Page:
Last Modified: Wednesday, July 09, 2014 12:38 PM
BATON ROUGE — One month into the hurricane season, State Farm's 308,000 Louisiana homeowner's customers are confronting an unpleasant change: their policies now include a mandatory 5 percent hurricane deductible.
State Farm spokesman Gary Stephenson tells The Advocate he hurricane deductible was included on new policies in November and added to existing customers as they've renewed their policies on or after Dec. 1. Most policies had a 2 percent hurricane deductible.
That means a customer with a $200,000 house and 5 percent hurricane deductible will pay for the first $10,000 in damage before insurance kicks in, compared to the $4,000 the customer would have paid under a 2 percent deductible.
The mandatory hurricane deductible accompanied an average statewide rate increase of close to 9 percent on premiums policyholders pay for insurance. The increase averages 9 percent in Orleans and Jefferson parishes, 7.5 percent in East Baton Rouge, and 9.4 percent in Lafayette, according to the Louisiana Department of Insurance.
The increased hurricane deductible wasn't part of State Farm's previously reported rate filing nor was it required to be.
"They (State Farm) can implement the deductible change as long as they apply it to all policyholders, and it's done statewide," said Insurance Department spokeswoman Ileana Ledet. The company doesn't need the Insurance Department's approval.
"Going to the 5 percent hurricane deductible is one step we are taking to help hold down premium rates as much as possible," Stephenson said.
State Farm paid billions to its Louisiana customers for Hurricane Katrina claims and many millions more to cover policyholders' damages from hurricanes Rita, Gustav, Humberto and Ike. But that is why State Farm exists, he said, to take care of customers.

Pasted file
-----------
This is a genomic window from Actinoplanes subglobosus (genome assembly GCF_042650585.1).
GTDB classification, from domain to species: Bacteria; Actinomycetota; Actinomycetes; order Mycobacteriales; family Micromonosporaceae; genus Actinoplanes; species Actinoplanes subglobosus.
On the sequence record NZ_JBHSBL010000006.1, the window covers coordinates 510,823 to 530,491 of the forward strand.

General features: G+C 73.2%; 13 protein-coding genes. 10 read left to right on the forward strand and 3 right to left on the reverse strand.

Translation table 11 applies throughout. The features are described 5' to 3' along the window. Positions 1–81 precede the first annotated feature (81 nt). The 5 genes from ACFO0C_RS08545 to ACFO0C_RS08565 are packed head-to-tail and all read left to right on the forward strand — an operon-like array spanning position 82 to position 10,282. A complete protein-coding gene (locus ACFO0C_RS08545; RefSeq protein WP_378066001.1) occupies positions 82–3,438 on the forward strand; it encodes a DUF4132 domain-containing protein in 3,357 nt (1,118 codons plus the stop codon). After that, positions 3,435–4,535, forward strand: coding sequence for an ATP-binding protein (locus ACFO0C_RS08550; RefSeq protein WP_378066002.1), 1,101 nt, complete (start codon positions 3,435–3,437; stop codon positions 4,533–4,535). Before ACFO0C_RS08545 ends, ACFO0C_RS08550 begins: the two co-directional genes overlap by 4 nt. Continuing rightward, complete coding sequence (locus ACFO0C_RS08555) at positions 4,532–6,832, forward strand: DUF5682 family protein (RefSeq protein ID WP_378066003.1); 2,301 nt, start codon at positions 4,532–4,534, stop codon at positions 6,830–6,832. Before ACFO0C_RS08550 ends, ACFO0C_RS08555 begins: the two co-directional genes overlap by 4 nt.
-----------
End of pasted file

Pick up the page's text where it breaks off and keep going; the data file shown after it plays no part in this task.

Robert Hunter, insurance director for the Consumer Federation of America, said the 5 percent hurricane deductible has a big impact on rates.
The hurricane deductible makes State Farm's average rate increase more like 15 percent or 20 percent, Hunter said.
Stephenson said without the storm deductible, the rate increase on premiums would have been higher than 9 percent, but he did not know how much greater.
State Farm is the state's largest insurer with roughly 30 percent of the homeowner's market.
Posted By: E.M. On: 7/17/2014
Title: Ten Worst Insurance Companies
For the person in the comments who stated he was happy he switched to Allstate, you should read this interesting report.
Posted By: biff On: 7/11/2014
Title: uh huh
State Insurance Commissioner Jim Donelon did NOT get his name included in this article, because it is about increasing rates. But any time the rate commission denies an increase, Jim Donelon ALWAYS does the spokesperson job HIMSELF. 20% INCREASE IN THE RATE. How many millions of dollars has State Farm given JIM DONELON to run for office?????!!!!!
Posted By: V W On: 7/9/2014
Title: Allstate still has 2% hurricane deductible
And their rates were way better than State Farm's for us. We switched to Allstate this past February. And this is another reason why we're happy we did.